Pets can be friends, they can offer nonjudgmental companionship when you’re feeling down and they can put a smile on your face. To provide the best care for a pet, you’ll want to be able to afford their needs, including the basics like food and healthcare. With this in mind, think carefully and review your budget before deciding to welcome an animal into your family.

    Choose a pet that you can afford. While the initial cost of adopting or buying a pet is relatively small compared to the long-term expenses, the type of pet you choose does matter.

    Admittedly, you might visit the pound and fall in love with a dog or cat. What can you do? The heart wants what the heart wants. Research is a must if you want to take cost-saving measures, though. For example, larger animal breeds may be more expensive to care for, partially because they simply eat more food. And if you’re taking in a dog you’ll want to consider the cost of training, which could set you back several hundred dollars.

  • Inept management at HSD shows in lawsuits, festering problems

    People remember Brent Earnest as a competent and well-liked legislative analyst. Then he joined the state Human Services Department as deputy secretary under Secretary Sidonie Squier, best known for the behavioral health disaster and her hostility to legislators.

    Squier decimated the state’s behavioral health system by accusing 15 providers of overbilling based on a deeply flawed audit. Then she halted their Medicaid funding, driving many out of business. When Squier departed in 2014, Sen. Jerry Ortiz y Pino, chairman of the Senate Public Affairs Committee, suggested Earnest as a replacement.

    “A lot of us in the Legislature have confidence in his ability and think he’s a genuinely caring person,” he said.

    Earnest got the nod but declared right off that he would uphold the same muddled agenda. The Senate confirmed him unanimously, probably expecting him to clean up the troubled department. Earnest just leaned into the wind and slogged on.

    Ortiz y Pino in May called for Earnest’s resignation.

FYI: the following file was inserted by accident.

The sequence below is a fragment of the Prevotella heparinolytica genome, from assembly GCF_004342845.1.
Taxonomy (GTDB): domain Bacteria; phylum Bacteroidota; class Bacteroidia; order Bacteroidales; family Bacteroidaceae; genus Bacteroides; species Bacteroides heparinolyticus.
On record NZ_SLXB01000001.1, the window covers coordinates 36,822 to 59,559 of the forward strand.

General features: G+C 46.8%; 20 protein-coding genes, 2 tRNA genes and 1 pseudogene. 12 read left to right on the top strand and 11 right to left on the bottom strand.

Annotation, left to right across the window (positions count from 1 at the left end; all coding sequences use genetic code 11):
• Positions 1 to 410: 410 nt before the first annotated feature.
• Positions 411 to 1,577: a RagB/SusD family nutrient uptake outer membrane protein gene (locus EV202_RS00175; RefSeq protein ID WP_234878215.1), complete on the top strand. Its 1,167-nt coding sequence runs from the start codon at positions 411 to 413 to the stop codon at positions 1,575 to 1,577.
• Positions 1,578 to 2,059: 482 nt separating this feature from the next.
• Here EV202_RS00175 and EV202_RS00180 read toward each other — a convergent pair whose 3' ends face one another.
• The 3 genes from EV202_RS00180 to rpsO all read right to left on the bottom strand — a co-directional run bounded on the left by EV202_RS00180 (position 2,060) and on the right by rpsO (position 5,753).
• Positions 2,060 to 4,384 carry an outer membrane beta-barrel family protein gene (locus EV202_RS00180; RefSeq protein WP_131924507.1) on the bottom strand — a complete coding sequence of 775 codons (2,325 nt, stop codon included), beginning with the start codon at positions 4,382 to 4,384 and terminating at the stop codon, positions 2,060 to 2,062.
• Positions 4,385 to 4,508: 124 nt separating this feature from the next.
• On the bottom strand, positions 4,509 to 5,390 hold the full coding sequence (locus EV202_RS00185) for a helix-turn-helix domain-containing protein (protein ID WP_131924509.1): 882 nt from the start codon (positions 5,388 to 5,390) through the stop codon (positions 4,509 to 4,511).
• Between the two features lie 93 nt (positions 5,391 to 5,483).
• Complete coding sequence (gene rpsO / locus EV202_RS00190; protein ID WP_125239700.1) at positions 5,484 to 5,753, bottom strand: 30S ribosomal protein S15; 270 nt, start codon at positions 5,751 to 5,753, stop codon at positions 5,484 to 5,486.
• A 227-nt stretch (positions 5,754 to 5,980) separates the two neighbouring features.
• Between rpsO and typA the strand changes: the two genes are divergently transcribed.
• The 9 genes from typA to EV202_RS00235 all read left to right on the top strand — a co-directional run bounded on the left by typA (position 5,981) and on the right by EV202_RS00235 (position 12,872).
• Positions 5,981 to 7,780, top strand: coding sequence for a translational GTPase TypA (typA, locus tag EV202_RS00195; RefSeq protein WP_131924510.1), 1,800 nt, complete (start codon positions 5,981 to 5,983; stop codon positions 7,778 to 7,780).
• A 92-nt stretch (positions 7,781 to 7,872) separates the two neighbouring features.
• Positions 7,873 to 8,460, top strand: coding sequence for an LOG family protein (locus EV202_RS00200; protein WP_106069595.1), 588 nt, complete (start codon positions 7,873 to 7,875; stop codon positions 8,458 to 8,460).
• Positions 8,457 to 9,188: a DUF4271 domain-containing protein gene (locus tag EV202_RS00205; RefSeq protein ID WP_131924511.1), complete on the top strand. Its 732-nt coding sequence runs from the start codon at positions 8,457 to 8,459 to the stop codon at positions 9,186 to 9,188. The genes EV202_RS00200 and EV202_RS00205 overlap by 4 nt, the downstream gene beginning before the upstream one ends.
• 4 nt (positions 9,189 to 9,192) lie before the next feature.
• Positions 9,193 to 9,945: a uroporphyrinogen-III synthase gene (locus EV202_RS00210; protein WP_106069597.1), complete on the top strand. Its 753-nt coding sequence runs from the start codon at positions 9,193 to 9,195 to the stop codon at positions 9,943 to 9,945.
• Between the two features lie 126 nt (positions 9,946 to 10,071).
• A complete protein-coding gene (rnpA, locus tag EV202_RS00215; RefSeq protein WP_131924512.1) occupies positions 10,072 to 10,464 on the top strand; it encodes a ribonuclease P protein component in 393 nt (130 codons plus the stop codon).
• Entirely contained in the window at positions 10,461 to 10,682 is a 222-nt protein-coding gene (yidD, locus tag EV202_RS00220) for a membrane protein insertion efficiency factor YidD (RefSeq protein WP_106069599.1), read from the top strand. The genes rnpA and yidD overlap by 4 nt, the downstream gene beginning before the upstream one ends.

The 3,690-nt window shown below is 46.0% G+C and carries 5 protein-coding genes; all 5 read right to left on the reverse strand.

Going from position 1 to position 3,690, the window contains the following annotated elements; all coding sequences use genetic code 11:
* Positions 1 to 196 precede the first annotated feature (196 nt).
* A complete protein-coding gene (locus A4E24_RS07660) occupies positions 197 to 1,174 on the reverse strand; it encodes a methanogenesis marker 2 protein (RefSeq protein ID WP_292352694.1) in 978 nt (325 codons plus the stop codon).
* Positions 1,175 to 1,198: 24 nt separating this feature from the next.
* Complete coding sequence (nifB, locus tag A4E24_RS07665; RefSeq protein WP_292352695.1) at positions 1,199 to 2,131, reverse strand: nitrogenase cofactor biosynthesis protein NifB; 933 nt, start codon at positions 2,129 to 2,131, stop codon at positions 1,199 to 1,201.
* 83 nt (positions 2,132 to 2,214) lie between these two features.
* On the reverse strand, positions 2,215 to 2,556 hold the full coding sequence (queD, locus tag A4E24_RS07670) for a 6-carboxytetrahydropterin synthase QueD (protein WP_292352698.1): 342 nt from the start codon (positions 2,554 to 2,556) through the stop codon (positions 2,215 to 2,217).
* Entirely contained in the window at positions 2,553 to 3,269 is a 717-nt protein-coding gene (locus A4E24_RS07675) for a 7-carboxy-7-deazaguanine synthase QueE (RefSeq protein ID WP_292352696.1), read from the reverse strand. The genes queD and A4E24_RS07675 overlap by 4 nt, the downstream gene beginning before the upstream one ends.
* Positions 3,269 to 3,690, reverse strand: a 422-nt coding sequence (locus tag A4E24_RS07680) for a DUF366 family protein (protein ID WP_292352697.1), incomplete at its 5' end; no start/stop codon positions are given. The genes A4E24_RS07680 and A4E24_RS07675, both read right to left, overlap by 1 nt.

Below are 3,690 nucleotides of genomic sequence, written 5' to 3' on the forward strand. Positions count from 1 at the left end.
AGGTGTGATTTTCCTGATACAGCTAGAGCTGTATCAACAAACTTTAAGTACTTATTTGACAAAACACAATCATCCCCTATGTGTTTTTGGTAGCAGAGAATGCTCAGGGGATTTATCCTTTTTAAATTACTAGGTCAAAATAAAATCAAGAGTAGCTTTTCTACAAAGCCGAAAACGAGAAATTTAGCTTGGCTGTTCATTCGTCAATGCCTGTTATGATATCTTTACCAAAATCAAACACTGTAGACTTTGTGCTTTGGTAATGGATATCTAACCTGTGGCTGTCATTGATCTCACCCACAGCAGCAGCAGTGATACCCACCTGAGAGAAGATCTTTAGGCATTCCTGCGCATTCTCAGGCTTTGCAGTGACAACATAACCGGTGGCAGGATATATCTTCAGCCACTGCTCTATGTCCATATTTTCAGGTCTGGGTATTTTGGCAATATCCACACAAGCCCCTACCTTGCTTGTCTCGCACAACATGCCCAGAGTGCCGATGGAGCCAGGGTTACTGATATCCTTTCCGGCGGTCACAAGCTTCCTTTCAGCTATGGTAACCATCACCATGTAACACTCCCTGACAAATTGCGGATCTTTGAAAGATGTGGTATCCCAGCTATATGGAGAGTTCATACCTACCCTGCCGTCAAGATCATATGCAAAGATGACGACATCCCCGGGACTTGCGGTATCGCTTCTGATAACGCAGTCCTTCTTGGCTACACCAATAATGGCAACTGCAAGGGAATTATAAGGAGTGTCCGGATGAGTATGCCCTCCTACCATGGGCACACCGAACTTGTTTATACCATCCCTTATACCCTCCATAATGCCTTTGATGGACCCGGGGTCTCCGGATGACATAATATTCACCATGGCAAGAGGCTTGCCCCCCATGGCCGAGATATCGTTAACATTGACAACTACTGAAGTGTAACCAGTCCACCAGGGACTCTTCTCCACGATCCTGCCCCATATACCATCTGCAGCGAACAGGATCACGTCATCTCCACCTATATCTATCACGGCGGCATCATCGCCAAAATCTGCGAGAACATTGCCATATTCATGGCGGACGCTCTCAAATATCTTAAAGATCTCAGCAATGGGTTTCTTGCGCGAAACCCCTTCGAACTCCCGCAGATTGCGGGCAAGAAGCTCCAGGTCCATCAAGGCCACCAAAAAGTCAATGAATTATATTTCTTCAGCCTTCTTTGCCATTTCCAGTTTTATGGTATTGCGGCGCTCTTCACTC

This was because of HSD’s other running disaster – a longstanding lawsuit over the department’s poor handling of SNAP (food stamp) applications. While Sidonie Squier owns the behavioral health mess, Earnest gets credit for the SNAP program’s advanced decay.

  • 3 of 4 University of New Mexico health sciences deans depart

    ALBUQUERQUE (AP) — The University of New Mexico has some hiring to do after three of its four Health Sciences Center deans have decided to accept jobs at other colleges.

    Deans Lynda Welage and Nancy Ridenour are leaving for the University of Minnesota and Barnes-Jewish College in St. Louis, respectively, and dean Deborah Helitzer is going to Arizona State University, The Albuquerque Journal reported (http://bit.ly/2tjh9sK ).

    The last dean remaining, Health Sciences Chancellor and School of Medicine Dean Paul Roth, said the departures are unlike anything he’s ever seen. Roth conducted an exit interview with each of the three women, and none of them had one specific reason for leaving, he said.

    “This is the first time we’ve had all of this happening at the same time,” said Roth, who first came to the university in the late 1970s as a medical resident. “We kind of categorize when people leave: Is it that they’re being pushed out of the institution? Or are they being pulled places? And I think it would be very easy to say that in all of these cases, it’s a combination of both.”

  • Hearing for Smith’s shoplifter set for Thursday

    Joshua Padilla-Spanarkel, 22, of Santa Fe is scheduled to appear before Judge Pat A. Casados on Thursday for charges of shoplifting over $500 and conspiracy to commit a felony.

    The criminal complaint was filed by Los Alamos Police Department Corporal Sheldon Simpson.

    According to the arrest warrant affidavit written by Oliver Morris, on Feb. 3 around 2:47 p.m., “(A Smith’s employee) called

    LAPD dispatch to advise that two males shoplifted $429.79 worth of meat. Cpl. Simpson of LAPD obtained Smith’s surveillance video and he believed he identified the suspects as Noberto Garcia and Joshua Padilla-Spanarkel.”

    The Smith’s employee gave a vehicle description of a red Chevy truck and a Santa Fe Sheriff’s Deputy stopped the same vehicle about an hour later near the Cities of Gold Casino.

    “Both Joshua Padilla-Spanarkel and Noberto Garcia were in the truck wearing the same clothing Cpl. Simpson viewed in the surveillance video,” stated Morris.

    Padilla-Spanarkel wore a white t-shirt and jeans with a specific logo and Garcia wore jeans and a darker colored shirt.

  • PEEC’s passport program still going strong

    The Pajarito Environmental Education Center’s second Passport to the Pajarito Plateau program is in full swing this season, with over 1,000 people already taking PEEC’s challenge to hike the plateau’s 16 trails.

    Having to find that post and stencil in the symbol has proven to be one of the key components of the program’s success.

    “A lot of people have said to us that they need the motivation of the passport, that it really helps get them or their kids out there using the trails,” PEEC Executive Director Katherine Bruell said.  

    PEEC keeps track of how many people hiked each trail on boards it keeps at the center. For the program’s first year, the center tracked thousands of people.

    “This is only the people that come in to tell us,” PEEC Volunteer Coordinator Christa Tyson said. “There are probably even more people involved in this program that we don’t even know about.”

    Toddlers to 80-year-olds have taken part in the program.

    The first program was started on Earth Day 2016 and proved to be a huge success. Over 5,000 hikes were reported for that program, and since Earth Day 2017, PEEC has reported over 1,500 hikes.